I just spent a successful afternoon stimulating the economy. Hello, consumerism.
So as I mentioned before, I've been spending the week in New York. Between hopping around from dorm room to apartment to dorm room between Brooklyn and Manhattan, getting lost both on and off the subway, and eating lots of good food (at a range of prices from surprisingly affordable to disgustingly expensive but deliciously worth it), the week has been going by unfortunately quickly.
Today I spent some time in lower Manhattan (I have been spending a surprising amount of time in lower Manhattan for primarily staying in Brooklyn?) while my friend and host was in class, meaning I had to be ejected onto the streets--unlike Oberlin, NYU and its schools have a stringent guest policy involving signing guests in and out, which makes sense in a place like New York--although I've spent the least time getting lost in Manhattan; Brooklyn always manages to get me infallibly lost.
So at around 11:30 this morning, after arriving in Union Square and grabbing some coffee, I headed off to The Strand Bookstore, only to end up in an Urban Outfitters two blocks down (oops). After being mistaken for an employee by a French family and making some purchases (no such thing as too many sweaters), I went back to Broadway, where The Strand is located between 12th and 13th Streets (look, Ma, I can do directions!).
For those of you who don't know, The Strand is a miraculous and fantastical new and used bookstore, the interior of which looks a little something like this:
Multiplied by maybe five hundred times that space per floor, times three floors plus a basement. I don't make very concrete plans when I travel, A) because I hate looking like a tourist and B) because I like to let things occur naturally, but I knew that The Strand was one location I needed to visit while I was here. The afternoon was spent wandering through aisles of fiction and mystery and plays and history, smelling book after book (My father and sister and I all have an affinity for smelling books. Sure, it may be the smell of mildew and bookworms, but there is nothing I love more than the scent of a well-aged novel.) and picking things up on impulse. For a store whose slogan is "18 Miles of Books," their selection does not disappoint.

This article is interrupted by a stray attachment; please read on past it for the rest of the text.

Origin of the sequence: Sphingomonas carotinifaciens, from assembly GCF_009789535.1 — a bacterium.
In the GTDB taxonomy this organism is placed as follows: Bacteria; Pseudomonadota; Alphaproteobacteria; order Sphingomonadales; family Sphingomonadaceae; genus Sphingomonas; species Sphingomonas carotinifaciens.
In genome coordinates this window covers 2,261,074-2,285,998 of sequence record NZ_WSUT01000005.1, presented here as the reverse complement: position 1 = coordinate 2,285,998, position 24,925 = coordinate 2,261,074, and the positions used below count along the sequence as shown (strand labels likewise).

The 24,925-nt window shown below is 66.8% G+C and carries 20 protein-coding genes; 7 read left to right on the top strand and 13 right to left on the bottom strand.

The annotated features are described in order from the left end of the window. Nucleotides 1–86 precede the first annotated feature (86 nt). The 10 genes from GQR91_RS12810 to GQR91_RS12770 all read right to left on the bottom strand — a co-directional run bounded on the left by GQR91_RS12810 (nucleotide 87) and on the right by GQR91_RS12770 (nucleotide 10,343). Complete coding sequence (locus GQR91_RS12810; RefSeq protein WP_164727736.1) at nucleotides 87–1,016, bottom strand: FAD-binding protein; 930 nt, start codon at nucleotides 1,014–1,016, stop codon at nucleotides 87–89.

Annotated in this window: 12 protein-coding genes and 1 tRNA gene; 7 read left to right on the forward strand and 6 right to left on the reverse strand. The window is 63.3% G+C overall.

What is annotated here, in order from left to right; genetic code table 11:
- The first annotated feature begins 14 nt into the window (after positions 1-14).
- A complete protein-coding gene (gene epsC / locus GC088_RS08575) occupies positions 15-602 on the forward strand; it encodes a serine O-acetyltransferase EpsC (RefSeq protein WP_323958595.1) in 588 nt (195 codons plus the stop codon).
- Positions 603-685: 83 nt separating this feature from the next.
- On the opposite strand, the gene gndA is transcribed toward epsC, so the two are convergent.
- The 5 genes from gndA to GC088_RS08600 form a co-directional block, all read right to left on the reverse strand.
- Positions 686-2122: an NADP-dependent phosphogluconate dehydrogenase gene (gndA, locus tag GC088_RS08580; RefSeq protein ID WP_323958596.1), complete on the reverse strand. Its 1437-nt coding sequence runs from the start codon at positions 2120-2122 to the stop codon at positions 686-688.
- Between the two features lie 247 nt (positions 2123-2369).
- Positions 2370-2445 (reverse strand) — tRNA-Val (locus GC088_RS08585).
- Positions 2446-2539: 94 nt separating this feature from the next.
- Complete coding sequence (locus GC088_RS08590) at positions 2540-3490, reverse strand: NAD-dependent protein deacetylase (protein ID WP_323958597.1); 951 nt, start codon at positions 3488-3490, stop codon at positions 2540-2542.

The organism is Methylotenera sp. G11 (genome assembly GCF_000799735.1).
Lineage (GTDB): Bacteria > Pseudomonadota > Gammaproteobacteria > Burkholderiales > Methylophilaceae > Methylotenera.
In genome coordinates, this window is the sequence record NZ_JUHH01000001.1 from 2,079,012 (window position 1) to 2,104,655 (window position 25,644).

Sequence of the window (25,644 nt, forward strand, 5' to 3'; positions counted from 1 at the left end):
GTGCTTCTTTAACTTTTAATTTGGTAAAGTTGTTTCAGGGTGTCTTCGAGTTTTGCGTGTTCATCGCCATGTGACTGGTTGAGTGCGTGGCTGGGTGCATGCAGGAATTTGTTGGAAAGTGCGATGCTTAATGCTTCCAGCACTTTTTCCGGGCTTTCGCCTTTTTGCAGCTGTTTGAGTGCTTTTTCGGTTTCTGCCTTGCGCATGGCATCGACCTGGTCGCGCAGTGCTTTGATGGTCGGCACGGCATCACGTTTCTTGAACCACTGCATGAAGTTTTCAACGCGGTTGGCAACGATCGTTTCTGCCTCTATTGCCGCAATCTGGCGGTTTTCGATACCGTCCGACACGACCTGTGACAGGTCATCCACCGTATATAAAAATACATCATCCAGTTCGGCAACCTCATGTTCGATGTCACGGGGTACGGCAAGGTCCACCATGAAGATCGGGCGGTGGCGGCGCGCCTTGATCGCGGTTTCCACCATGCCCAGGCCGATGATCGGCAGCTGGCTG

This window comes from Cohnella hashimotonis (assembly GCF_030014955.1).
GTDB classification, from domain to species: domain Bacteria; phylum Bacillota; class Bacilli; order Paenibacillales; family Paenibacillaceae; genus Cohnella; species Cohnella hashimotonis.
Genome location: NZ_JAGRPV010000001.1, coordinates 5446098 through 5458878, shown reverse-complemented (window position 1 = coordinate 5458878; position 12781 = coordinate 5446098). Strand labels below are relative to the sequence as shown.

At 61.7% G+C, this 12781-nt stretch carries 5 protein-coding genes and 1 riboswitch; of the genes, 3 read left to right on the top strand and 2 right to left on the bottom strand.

Other things Dan has accomplished while in the city:
Yesterday night, I met up with my friend Hannah, who I haven't seen in about two and a half years when we went to camp together--she's actually the first friend I've seen since then, though Facebook has kept our relationships going strong. We went out for some delicious pork buns and then walked around Manhattan, talking and laughing and catching up. I'll admit that I was a little apprehensive, having not seen her since I was 17, but we fell into the groove of things as easily as if we had last seen one another a matter of weeks ago, though we had much more space to fill with conversation.
After meeting up with Hannah, I went up to the apartment of my friend Sophia--she felt like a celebrity for being mentioned in my last entry--who just got back from staying with friends in Chicago for her break. It was a pretty Obie-filled night; we Skyped with our friend Aly in Ann Arbor and goaded her little brother to apply to Oberlin. Then I got to surprise our friend Mandy, who lives down the hall from me at school and is staying with Sophia for the rest of break, by greeting her at the door to Sophia's apartment completely unannounced. I was met with a hug and the exclamation of "Dan Redwood, can we just be best friends right now?"
On Tuesday night, I stayed with my friend Chloe, who was Aly's roommate from last year; unfortunately, she was traveling to Baltimore to stay with friends so I only got to see her for the one night, but I spent the next morning hanging out with her parents. Daphne and Ken are sweethearts, and even offered to have me stay for another night. It is always surprising how many Oberlin students come from New York, considering that in terms of size and activity the two are practically polar opposites.
I spent most of Monday and Wednesday hanging out in the dorm of my friend James, from home, who goes to NYU, making it as evident as possible that I go to school in a small town. Actually--in my opinion, anyway; the people who actually live in them might think differently--I found the dorms to be surprisingly homey, once you get out of the sterile, anonymous hallway. The door opens onto a kitchen/living area, connecting to standard open doubles and a bathroom. It was such a culture shock to me having to take the elevator to get to James' dorm on the 14th floor (technically we were on the 13th floor of the building; the designer must have been superstitious because the numbers skipped from 12 to 14), whereas the two tallest dorms in Oberlin are four stories.
All in all it has been a relatively relaxing week, apart from toting my duffel bag around; tomorrow I am taking a train back up to Albany and on Sunday (Halloween? Halloween!) I fly back to Cleveland. Fall break has been well appreciated, and I am so many kinds of grateful that midterms are over, but I have been missing Oberlin since I left; it is that kind of place. Empty Oberlin is especially nice; I was here over Winter Term last year and arrived on campus two weeks before the school year started. If you get the chance to stay in Oberlin when no one else is on campus, take advantage of it. The first thing I did last January was bike around my lounge.
The best part of vacation? I woke up at 10:45 this morning, which was the earliest I have been up all week.